Tag Archives: star alliance

The Turkish Airlines status match that isn’t

I’ve written before about the different status match opportunities open to people who already hold elite status with one airline.

  • Alitalia (no longer available, and why would you want that anyway?)
  • Air Berlin (be careful to put your country as one of Germany, Austria, Switzerland, Sweden, Denmark, Finland, Norway, Poland, Netherlands and the USA before you send in your status match request)
  • Delta
  • Singapore Airlines (strict limitations apply, see article for more details)
  • Turkish Airlines

The TK status match has always been one of the flakiest around, with some people reporting an easy match and others having to jump through untold hoops.

Image result for turkish airlines miles and smilesIt appears, however, that even if you are granted a status match with TK, you need to be hypervigilant when it comes to requalification.

In theory, the terms of the TK status match (they call it “Miles&Smiles Turkish Airlines’ advantageous Frequent Flyer Programme. Elite card trial period”. But bombastic naming really isn’t that surprising for an airline which renamed its lounge “July 15 Heroes of Democracy Lounge”. No, really.) are as follows

  • Upon approval, you get TK Elite status (*A Gold) for 4 months
  • During this 4 month period, you need to fly 1 TK international flight (in any cabin)
  • Upon doing this, your TK Elite status is extended to the rest of the first year
  • To enjoy status in the second year, simply fly 15,000 status miles with any Star Alliance carrier and credit the mileage to your TK Miles and Smiles account

You can see the obvious attractiveness of this- instead of having to fly 50,000 miles to requalify for *A Gold status (as you would have to with Krisflyer), you only need to fly 15,000.

However, there are reports that TK has unilaterally changed the T&Cs of the status match to require the 15,000 miles to be flown with TK only.

Loyalty Lobby has written about some experiences here (have a read of the comment section too)

Now, a Milelion reader has sent in his own account

One year past and I had accumulated thereabouts of 25K status miles (note: the reader indicated he needed 25K status miles to requalify, but both Loyalty Lobby and Flyertalk posters indicate they only needed 15K. In any case that’s not the main point of this post). I expected to receive my TKG card sometime in March 2017 however I was puzzled when I did not get it. The disadvantage about TK is that any enquiry has to go through their customer service form on their website that will give you a reference number. Any future correspondences must make reference to the reference number or it will be treated as a new ‘query’.  The customer service officer said they will refer to the membership department for investigation. After close to 2 weeks of no news, I decided to call them. Calling them requires you to make an international call to their Turkish hotline and the waiting times are horrendous.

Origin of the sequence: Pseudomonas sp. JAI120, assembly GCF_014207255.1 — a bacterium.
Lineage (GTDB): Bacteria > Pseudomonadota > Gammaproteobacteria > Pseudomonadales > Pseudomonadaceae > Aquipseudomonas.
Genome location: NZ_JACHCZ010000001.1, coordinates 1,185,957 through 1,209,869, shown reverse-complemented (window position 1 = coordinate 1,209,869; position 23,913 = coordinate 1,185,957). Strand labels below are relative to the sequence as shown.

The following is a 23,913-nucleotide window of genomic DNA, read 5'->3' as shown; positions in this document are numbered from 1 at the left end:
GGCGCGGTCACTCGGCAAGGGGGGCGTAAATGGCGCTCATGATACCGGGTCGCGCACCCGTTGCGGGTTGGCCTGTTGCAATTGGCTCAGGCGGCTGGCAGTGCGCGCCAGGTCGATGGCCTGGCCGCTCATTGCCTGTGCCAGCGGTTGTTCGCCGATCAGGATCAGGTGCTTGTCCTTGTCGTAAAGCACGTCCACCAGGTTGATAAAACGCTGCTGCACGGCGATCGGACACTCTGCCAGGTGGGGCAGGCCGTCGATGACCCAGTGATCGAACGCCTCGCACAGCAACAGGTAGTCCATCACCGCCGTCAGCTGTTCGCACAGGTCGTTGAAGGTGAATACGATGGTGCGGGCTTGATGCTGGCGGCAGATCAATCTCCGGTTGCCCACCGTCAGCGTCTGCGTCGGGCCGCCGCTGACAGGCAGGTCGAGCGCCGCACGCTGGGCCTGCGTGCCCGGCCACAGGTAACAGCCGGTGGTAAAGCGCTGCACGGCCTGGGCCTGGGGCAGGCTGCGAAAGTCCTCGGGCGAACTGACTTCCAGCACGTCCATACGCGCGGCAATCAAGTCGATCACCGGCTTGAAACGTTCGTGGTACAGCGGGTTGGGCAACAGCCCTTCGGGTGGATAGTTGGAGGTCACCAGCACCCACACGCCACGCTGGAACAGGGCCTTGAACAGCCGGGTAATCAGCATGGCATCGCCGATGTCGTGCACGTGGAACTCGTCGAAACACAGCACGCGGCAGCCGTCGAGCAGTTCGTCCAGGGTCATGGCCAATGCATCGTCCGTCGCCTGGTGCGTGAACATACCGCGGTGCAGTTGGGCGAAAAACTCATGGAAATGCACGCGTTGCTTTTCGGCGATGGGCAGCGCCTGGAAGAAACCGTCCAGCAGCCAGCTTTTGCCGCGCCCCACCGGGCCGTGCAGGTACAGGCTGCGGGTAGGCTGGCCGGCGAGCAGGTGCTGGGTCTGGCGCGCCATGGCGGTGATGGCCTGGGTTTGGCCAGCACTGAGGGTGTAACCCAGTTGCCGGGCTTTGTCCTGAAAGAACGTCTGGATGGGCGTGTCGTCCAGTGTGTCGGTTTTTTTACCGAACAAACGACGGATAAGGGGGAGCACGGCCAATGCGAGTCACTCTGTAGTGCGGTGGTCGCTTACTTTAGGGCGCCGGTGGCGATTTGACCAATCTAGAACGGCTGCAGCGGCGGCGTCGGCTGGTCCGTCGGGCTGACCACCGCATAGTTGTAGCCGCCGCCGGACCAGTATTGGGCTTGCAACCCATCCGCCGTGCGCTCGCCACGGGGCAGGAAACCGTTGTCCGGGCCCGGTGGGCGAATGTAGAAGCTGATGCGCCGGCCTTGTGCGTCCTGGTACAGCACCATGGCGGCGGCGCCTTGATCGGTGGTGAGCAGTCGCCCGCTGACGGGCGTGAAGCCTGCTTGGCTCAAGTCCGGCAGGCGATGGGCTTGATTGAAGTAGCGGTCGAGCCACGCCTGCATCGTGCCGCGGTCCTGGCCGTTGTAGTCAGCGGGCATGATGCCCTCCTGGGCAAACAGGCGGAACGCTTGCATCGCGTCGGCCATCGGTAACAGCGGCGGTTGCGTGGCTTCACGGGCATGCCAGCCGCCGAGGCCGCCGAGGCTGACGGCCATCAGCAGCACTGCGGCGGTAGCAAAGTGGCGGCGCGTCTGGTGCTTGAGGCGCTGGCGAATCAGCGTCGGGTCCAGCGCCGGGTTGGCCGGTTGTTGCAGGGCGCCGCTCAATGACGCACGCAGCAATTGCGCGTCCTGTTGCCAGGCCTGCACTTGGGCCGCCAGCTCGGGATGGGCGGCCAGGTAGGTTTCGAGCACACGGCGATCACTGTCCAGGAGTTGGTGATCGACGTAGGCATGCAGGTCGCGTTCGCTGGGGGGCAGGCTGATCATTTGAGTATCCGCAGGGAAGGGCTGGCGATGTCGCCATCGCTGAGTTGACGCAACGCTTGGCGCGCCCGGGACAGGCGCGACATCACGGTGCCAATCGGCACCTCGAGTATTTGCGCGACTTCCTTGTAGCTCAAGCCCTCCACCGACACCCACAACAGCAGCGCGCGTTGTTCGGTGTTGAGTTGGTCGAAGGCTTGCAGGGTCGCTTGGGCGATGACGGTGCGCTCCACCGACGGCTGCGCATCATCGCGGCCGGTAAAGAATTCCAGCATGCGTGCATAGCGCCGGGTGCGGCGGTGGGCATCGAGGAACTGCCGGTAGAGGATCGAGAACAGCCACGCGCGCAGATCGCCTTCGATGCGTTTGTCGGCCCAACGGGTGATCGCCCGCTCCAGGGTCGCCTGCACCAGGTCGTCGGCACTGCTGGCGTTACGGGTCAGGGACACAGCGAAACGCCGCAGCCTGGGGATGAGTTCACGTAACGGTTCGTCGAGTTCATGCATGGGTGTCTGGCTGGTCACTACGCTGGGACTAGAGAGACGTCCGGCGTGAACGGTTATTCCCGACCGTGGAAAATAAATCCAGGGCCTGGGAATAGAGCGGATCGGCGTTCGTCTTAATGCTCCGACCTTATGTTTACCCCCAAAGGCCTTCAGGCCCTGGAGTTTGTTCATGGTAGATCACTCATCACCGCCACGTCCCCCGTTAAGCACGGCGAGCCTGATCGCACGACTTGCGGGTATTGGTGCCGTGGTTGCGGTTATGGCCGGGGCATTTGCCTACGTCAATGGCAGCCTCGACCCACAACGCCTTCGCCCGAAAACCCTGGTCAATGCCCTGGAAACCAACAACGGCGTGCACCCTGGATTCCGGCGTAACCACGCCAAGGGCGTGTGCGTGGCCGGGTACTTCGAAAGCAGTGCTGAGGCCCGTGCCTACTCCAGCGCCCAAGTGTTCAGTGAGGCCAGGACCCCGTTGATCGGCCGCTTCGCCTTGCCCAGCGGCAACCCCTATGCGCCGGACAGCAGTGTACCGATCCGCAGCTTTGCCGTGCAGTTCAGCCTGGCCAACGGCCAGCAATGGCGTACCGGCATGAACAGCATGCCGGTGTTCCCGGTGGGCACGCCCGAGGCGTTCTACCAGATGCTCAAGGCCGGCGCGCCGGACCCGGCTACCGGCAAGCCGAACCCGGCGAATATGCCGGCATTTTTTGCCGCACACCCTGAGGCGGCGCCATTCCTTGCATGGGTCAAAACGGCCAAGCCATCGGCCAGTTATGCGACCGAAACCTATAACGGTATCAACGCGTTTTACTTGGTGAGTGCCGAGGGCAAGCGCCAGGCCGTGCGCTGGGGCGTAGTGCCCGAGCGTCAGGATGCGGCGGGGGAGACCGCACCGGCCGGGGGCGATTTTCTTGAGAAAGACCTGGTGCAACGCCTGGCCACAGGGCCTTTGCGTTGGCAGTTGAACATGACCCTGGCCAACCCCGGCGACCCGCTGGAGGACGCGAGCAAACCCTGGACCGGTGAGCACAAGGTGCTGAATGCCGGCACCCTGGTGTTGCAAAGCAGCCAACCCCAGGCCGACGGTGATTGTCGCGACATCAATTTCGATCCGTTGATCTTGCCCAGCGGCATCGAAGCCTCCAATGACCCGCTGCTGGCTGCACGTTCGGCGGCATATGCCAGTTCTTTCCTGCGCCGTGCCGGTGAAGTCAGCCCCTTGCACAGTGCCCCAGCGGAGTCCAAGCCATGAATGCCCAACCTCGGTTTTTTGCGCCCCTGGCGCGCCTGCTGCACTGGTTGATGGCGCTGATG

The Customer service officer is of no help at all and keeps on creating new reference numbers for my inquiry. However, the customer service officer I spoke to mentioned that renewal is only granted if the status flights are on TK airlines.I argued and insisted that at the point of statusmatching, it was only indicated 1 TK full fare flight and 25K status miles can come from any *G airlines. I was aghast and horrified that they would do this to me and rescind on our earlier agreement that they had sent me via email. I promptly created yet another reference number on TK website with the welcome email from TK airlines in 2016 to show proof.

One fine day, while still waiting for my outcome of investigations, I was horrified to see that they had gone ahead and mailed me a TK Classic Plus card! I immediately called them to ask them about promised qualification criteria and received the same answer that the membership team will get back to me. I gave up and resigned myself to fate that I had wasted those precious status miles on TK that had rescinded my offer. Approximately 1 month after my initial inquiry (early April), I received an email reply from TK that status they were unable to accede to my request. So much for customer service!

Have a read of more experiences here.

I think that TK has a very good hard product and quite an impressive lounge, but it sounds like they can’t be trusted where keeping T&C is concerned.

So if you’re looking to do a TK status match, or have already done one, take note!